- Comprehensive treatment strategies for specific impairments, including:
- Pusher syndrome
- Gait and mobility
- Decreased sensation
- Reduced flexibility
- Muscular weakness
- Hand-on Lab
Don’t Leave the Money on the Table!
- Case study 1: Correctly select the root cause of impairment
- Case study 2: Apply advanced gait training and multitasking techniques
- Case study 3: Re-engage a difficult or depressed patient
- Case study 4: Overcome barriers to effective strategy implementation
- Case study 5: Adjust your plan of care for technological advances
- Coding and billing updates
- Justify therapy with the right progress measures
- Avoid denials and audits with these tips
Module 1: Stroke Rehab for Patients who “Push”: Positively Identifying "Pusher" Patients
Pushing behavior presents serious challenges during stroke rehabilitation. Patients who push are often low level, need a lot of assistance, have considerable safety concerns, and do not respond to typical treatment interventions. This recording will show you how to address the root causes of pusher syndrome.
This lab-intensive, recording will show you how to address the root causes of pusher syndrome with evidence-based treatment activities and progressions. Learn how to assess and address the limiting impairments of pusher patients, utilizing the ICF model and principles of neuroplasticity to select the right intervention at the right time, and to maximize treatment outcomes.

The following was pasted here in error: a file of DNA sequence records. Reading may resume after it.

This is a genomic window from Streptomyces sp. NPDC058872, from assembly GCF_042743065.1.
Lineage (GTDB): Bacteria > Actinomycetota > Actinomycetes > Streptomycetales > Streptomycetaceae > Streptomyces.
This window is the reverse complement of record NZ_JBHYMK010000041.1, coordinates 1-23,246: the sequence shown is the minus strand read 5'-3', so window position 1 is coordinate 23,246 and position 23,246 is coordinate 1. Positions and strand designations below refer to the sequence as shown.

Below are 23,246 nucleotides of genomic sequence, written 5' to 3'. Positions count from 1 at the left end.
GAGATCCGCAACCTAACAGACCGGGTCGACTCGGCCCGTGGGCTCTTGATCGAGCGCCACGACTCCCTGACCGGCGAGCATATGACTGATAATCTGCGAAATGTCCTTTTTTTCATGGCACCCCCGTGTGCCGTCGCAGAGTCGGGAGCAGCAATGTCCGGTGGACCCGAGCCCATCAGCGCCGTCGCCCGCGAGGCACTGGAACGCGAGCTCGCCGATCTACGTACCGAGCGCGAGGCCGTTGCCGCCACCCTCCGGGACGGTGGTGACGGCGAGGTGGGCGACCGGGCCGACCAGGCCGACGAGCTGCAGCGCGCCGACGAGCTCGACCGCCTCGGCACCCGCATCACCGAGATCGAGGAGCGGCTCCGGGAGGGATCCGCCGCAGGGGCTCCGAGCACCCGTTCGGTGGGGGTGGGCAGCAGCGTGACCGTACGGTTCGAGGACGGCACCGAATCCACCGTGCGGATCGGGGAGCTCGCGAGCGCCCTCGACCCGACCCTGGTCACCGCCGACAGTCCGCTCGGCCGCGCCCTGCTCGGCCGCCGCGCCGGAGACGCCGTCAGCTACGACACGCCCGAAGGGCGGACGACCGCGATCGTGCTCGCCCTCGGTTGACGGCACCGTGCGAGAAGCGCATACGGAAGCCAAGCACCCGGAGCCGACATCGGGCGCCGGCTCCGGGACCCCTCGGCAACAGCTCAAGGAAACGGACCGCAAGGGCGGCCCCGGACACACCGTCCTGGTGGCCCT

Additionally, appropriate assessment tools and functional performance tests will be practiced in order to apply treatment ideas in any environment. You will come away with techniques applicable to other patients who present with similar impairments such as difficulty with midline, retropulsion, trunk malalignments, postural control deficits, and gait dysfunction, making this course a great investment! This dynamic course will take your treatments to the next level!
- Discuss current literature regarding suggested pathology of “pusher syndrome”
- Recognize and list common characteristics and functional presentation of a patient who “pushes”
- Develop a skill set for understanding normal movement as well as executing task analysis for assessments of impairments limitations
- Discuss the criteria critical in categorizing the “pusher” patient as a low, mid, or high-level “pusher”
- Identify appropriate treatment interventions for the low, mid, and high-level “pusher” patient to specifically improve noted activity limitations
- Practice supporting and positioning techniques that enhance safely for the clinician and patient
- Strategize progressions of interventions to reduce impairments and lessen activity limitations to maximize participation for each patient with “pusher syndrome”
ICF MODEL AND ROLE IN ASSESSMENT AND TREATMENT
- ICF Models guide to clinical reasoning
- Levels of ICF definitions and examples
- Correlation with assessment, prognosis and treatment planning
PATHOPHYSIOLOGY OF “PUSHING”
- Role of vestibular system
- Localization of lesions correlating with “pushing”
- Thalamic lesions and “pushing”
- Role of graviceptive systems
- Best support for occurrence of “pushing”
COMMON CHARACTERISTICS OF “PUSHERS”
- Alignment faults (trunk, head, pelvis, femur)
- Movement dysfunction
- Midline deficits
- Other (sensory loss, visual, neglect, cognition)
- Tests to confirm presence of “Pushing”
- Outcome measures
- Role of upper and lower trunk assessment
TASK-ANALYSIS, HYPOTHESIS DRIVE APPROACH
- Why use this framework for clinical reasoning
- What is the framework
- How it guides tasks assessment and guides treatment choices
- How to execute a task analysis